All posts by Caring for the Elderly

New white paper ‘Optimising staff resource to improve care for an ageing population’

EVIDENCE from Autotime shows how integrated workforce management solutions can help care homes improve the quality of care for the UK’s ageing population and increase profitability.
In its white paper; ‘Optimising staff resource to improve care for an ageing population’, Auto Time explains how the UK’s growing and ageing population – which is expected to increase 9.6 million to 73.3 million by 2037 – combined with financial constraints and public pressure is placing the care home sector under increased strain to deliver high quality care cost-effectively.
The white paper outlines how replacing paper-based processes with an automated workforce management solution can make a real difference to care delivery and assist care providers to achieve cost savings and efficiencies from their workforce.
It details how care homes can overcome the persistent challenges of administration time, financial pressures, agency costs, increased regulations and staff shortages.
Paski Matarazzo, marketing director at Auto Time Solutions, said: ‘Poor workforce planning together with a chronic staff shortage has led to many care providers relying on expensive agency staff to plug skills gaps.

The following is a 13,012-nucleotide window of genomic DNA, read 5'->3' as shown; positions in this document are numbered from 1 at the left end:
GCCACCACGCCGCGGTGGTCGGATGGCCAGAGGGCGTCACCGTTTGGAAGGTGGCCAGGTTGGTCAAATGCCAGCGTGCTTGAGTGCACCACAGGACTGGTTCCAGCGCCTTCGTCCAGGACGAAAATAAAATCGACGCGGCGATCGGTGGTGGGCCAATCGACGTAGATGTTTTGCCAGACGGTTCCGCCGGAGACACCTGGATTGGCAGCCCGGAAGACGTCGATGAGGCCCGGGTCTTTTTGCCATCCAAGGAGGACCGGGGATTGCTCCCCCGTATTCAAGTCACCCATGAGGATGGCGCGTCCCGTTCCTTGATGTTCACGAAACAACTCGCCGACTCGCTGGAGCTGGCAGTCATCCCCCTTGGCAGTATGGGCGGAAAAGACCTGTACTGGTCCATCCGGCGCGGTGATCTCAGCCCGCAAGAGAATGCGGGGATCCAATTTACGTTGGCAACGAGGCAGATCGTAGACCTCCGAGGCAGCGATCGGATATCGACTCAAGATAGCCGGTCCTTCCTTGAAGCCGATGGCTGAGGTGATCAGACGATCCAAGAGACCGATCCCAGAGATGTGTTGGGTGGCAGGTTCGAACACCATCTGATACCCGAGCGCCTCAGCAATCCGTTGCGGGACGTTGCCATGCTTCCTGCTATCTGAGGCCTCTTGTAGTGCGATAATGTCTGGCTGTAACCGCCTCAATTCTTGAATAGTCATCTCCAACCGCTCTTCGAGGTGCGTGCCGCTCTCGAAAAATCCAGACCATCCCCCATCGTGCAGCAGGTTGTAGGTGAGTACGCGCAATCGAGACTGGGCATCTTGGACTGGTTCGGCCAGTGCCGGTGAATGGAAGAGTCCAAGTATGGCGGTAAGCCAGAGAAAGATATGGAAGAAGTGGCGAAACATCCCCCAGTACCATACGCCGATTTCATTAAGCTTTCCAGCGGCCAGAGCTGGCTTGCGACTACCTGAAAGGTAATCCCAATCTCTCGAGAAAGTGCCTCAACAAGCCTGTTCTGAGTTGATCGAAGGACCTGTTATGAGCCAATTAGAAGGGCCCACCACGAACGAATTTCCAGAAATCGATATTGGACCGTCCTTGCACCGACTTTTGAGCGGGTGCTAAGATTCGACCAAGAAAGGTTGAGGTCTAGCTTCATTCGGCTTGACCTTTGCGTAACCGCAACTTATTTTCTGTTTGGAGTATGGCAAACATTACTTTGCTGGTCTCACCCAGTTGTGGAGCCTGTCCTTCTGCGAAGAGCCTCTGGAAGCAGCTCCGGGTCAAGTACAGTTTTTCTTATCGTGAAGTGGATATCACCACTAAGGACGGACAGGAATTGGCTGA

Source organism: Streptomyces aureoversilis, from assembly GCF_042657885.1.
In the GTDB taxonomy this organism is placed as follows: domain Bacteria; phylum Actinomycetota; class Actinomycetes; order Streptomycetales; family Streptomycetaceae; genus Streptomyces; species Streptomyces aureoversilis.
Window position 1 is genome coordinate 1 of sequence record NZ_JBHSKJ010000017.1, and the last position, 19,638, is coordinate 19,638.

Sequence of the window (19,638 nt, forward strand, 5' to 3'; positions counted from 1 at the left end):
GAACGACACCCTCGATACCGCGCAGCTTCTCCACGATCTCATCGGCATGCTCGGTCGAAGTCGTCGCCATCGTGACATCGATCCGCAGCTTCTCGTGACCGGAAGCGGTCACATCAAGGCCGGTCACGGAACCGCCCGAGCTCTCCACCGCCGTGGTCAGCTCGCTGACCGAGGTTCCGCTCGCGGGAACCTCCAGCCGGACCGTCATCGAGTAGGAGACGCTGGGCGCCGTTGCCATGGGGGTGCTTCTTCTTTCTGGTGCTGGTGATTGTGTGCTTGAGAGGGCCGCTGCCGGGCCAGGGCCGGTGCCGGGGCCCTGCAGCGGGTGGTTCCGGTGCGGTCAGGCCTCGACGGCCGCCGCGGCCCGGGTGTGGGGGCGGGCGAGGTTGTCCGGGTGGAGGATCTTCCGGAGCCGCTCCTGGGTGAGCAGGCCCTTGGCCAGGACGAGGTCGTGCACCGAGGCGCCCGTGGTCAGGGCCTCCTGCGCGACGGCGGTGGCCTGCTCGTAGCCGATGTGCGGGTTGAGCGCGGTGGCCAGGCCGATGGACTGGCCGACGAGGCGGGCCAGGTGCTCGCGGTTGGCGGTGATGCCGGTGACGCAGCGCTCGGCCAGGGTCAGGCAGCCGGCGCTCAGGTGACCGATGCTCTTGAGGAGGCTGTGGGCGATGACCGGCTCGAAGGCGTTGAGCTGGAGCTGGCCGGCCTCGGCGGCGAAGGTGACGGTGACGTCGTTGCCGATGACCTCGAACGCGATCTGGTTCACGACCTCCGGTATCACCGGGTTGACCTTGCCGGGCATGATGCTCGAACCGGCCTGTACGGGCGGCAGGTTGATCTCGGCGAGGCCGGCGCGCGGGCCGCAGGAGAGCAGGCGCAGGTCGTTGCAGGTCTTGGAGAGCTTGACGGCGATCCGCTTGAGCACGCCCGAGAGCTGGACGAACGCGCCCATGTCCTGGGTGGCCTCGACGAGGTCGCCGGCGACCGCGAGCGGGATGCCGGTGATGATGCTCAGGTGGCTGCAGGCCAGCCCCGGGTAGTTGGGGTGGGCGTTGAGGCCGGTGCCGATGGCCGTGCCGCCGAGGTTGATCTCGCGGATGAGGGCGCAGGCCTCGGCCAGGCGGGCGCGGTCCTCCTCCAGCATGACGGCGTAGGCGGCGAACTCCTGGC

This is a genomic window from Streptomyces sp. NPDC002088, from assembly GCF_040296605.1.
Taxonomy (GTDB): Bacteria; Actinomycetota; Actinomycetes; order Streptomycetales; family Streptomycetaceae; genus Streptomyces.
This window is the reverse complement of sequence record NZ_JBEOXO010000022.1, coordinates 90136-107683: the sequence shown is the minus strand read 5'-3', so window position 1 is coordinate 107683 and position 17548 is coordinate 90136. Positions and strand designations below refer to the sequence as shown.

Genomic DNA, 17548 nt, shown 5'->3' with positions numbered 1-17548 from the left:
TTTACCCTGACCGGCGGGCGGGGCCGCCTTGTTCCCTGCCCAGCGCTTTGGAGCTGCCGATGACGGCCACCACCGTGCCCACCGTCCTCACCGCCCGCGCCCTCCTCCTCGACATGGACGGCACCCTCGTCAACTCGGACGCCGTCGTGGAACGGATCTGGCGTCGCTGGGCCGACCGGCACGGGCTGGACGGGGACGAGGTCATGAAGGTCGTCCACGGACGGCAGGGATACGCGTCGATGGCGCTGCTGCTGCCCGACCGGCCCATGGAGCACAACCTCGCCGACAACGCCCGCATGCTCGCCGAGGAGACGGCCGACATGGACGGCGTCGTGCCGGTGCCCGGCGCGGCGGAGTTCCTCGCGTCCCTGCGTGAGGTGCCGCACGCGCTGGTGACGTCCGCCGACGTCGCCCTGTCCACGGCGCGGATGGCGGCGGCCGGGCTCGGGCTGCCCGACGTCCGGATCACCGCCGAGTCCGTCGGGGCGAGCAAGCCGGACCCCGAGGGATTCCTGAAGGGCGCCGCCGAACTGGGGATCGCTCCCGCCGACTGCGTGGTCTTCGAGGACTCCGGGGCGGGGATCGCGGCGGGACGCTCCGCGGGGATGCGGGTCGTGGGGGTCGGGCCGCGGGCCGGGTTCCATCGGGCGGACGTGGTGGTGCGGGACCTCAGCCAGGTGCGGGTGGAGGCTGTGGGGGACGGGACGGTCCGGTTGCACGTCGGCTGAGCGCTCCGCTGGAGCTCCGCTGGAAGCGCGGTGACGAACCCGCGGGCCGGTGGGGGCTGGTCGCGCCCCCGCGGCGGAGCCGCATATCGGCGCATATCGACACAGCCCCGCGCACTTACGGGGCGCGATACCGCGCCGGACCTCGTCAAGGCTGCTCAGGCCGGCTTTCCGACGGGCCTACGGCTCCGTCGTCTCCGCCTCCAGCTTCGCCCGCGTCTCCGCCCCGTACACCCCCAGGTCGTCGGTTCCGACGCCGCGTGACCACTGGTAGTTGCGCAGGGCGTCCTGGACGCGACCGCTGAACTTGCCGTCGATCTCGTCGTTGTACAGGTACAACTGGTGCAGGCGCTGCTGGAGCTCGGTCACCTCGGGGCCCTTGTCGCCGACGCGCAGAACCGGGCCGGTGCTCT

‘This has left care homes, already operating at fine profit margins and threatened by public spending cuts, facing soaring costs and under huge financial pressure to remain sustainable.
‘With research predicting that over the next decade the UK’s population requiring care will rise from 2.6 million to 3.4 million and people entering care homes requiring greater levels of care, care homes need to take steps to make efficiency gains and cut costs.
‘Workforce management solutions can deliver significant value to care homes by simplifying administrative tasks, automating data capture and streamlining workflows to improve staff productivity.
‘This releases valuable time of highly-qualified staff back into front-line care whilst providing managers with the transparency they need to better calculate staffing levels and deploy the right skills mix to reduce dependency on agency usage and control labour costs.’
On-demand access to real-time workforce analytics empowers managers to make informed business decisions, ensure care is delivered adequately by the right person and calculate the ‘true’ cost of care delivery to meet budgets.
Consolidation of critical HR information means managers can better allocate staff resource according to their qualifications, skills and availability.
This enables managers to create efficient and compliant rotas by ensuring every shift is adequately covered in terms of skills requirement to meet resident demands.
With care homes experiencing one of the highest staff turnovers in any industry, the white paper also discusses how better planning and management of workforce time can help the industry to address its current skills shortage.
Paski added: ‘Introducing flexible working patterns and empowering staff to take more control of their own shifts via Self-Service applications can act as a real incentive to attract people and keep them in the industry.’